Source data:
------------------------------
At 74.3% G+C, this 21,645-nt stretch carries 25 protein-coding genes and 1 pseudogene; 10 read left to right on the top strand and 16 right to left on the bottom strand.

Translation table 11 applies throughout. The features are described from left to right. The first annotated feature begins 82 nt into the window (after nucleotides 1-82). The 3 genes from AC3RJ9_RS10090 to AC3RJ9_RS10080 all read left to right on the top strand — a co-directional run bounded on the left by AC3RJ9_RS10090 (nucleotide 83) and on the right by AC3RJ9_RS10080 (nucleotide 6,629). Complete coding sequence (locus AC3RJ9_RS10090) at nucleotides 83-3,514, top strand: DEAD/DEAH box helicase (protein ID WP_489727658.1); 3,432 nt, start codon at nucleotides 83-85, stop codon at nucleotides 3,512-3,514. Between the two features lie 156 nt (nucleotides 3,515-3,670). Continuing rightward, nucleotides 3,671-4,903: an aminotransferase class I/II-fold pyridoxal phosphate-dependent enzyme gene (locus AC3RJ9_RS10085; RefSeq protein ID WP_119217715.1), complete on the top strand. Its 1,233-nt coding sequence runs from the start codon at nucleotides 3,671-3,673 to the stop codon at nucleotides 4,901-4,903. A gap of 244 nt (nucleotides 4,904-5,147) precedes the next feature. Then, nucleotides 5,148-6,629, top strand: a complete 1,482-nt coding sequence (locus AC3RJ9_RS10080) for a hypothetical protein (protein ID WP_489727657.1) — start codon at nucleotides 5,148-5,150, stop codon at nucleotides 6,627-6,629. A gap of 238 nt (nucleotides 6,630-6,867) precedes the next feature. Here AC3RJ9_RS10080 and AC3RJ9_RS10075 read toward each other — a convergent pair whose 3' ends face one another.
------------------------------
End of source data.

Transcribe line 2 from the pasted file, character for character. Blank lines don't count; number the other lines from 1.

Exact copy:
Translation table 11 applies throughout. The features are described from left to right. The first annotated feature begins 82 nt into the window (after nucleotides 1-82). The 3 genes from AC3RJ9_RS10090 to AC3RJ9_RS10080 all read left to right on the top strand — a co-directional run bounded on the left by AC3RJ9_RS10090 (nucleotide 83) and on the right by AC3RJ9_RS10080 (nucleotide 6,629). Complete coding sequence (locus AC3RJ9_RS10090) at nucleotides 83-3,514, top strand: DEAD/DEAH box helicase (protein ID WP_489727658.1); 3,432 nt, start codon at nucleotides 83-85, stop codon at nucleotides 3,512-3,514. Between the two features lie 156 nt (nucleotides 3,515-3,670). Continuing rightward, nucleotides 3,671-4,903: an aminotransferase class I/II-fold pyridoxal phosphate-dependent enzyme gene (locus AC3RJ9_RS10085; RefSeq protein ID WP_119217715.1), complete on the top strand. Its 1,233-nt coding sequence runs from the start codon at nucleotides 3,671-3,673 to the stop codon at nucleotides 4,901-4,903. A gap of 244 nt (nucleotides 4,904-5,147) precedes the next feature. Then, nucleotides 5,148-6,629, top strand: a complete 1,482-nt coding sequence (locus AC3RJ9_RS10080) for a hypothetical protein (protein ID WP_489727657.1) — start codon at nucleotides 5,148-5,150, stop codon at nucleotides 6,627-6,629. A gap of 238 nt (nucleotides 6,630-6,867) precedes the next feature. Here AC3RJ9_RS10080 and AC3RJ9_RS10075 read toward each other — a convergent pair whose 3' ends face one another.